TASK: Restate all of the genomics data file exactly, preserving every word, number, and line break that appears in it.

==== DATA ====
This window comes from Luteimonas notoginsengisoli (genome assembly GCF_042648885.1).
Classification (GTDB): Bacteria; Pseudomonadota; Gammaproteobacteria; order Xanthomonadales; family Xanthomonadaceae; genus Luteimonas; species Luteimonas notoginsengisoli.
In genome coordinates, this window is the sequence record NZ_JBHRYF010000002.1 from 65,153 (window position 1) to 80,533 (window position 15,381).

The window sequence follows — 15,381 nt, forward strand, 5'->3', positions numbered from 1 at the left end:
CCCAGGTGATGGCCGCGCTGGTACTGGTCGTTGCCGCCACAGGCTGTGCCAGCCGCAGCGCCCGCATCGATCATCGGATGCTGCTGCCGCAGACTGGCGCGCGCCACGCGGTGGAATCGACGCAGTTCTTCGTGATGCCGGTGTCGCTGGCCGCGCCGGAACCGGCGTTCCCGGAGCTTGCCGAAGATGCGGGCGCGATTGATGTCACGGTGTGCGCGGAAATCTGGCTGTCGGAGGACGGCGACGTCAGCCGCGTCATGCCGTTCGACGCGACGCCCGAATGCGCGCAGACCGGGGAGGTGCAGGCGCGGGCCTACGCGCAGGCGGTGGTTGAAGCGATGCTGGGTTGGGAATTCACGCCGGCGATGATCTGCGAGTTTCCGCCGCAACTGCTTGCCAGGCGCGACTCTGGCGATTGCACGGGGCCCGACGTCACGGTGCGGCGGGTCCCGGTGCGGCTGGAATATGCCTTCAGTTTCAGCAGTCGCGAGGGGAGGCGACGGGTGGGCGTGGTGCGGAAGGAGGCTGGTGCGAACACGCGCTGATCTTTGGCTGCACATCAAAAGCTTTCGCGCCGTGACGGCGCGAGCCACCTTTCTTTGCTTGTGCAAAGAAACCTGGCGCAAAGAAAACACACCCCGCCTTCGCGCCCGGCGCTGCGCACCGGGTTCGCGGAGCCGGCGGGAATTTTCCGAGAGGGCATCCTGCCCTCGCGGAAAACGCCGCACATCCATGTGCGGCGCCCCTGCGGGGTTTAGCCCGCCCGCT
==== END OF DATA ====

This window comes from Luteimonas notoginsengisoli (genome assembly GCF_042648885.1).
Classification (GTDB): Bacteria; Pseudomonadota; Gammaproteobacteria; order Xanthomonadales; family Xanthomonadaceae; genus Luteimonas; species Luteimonas notoginsengisoli.
In genome coordinates, this window is the sequence record NZ_JBHRYF010000002.1 from 65,153 (window position 1) to 80,533 (window position 15,381).

The window sequence follows — 15,381 nt, forward strand, 5'->3', positions numbered from 1 at the left end:
CCCAGGTGATGGCCGCGCTGGTACTGGTCGTTGCCGCCACAGGCTGTGCCAGCCGCAGCGCCCGCATCGATCATCGGATGCTGCTGCCGCAGACTGGCGCGCGCCACGCGGTGGAATCGACGCAGTTCTTCGTGATGCCGGTGTCGCTGGCCGCGCCGGAACCGGCGTTCCCGGAGCTTGCCGAAGATGCGGGCGCGATTGATGTCACGGTGTGCGCGGAAATCTGGCTGTCGGAGGACGGCGACGTCAGCCGCGTCATGCCGTTCGACGCGACGCCCGAATGCGCGCAGACCGGGGAGGTGCAGGCGCGGGCCTACGCGCAGGCGGTGGTTGAAGCGATGCTGGGTTGGGAATTCACGCCGGCGATGATCTGCGAGTTTCCGCCGCAACTGCTTGCCAGGCGCGACTCTGGCGATTGCACGGGGCCCGACGTCACGGTGCGGCGGGTCCCGGTGCGGCTGGAATATGCCTTCAGTTTCAGCAGTCGCGAGGGGAGGCGACGGGTGGGCGTGGTGCGGAAGGAGGCTGGTGCGAACACGCGCTGATCTTTGGCTGCACATCAAAAGCTTTCGCGCCGTGACGGCGCGAGCCACCTTTCTTTGCTTGTGCAAAGAAACCTGGCGCAAAGAAAACACACCCCGCCTTCGCGCCCGGCGCTGCGCACCGGGTTCGCGGAGCCGGCGGGAATTTTCCGAGAGGGCATCCTGCCCTCGCGGAAAACGCCGCACATCCATGTGCGGCGCCCCTGCGGGGTTTAGCCCGCCCGCT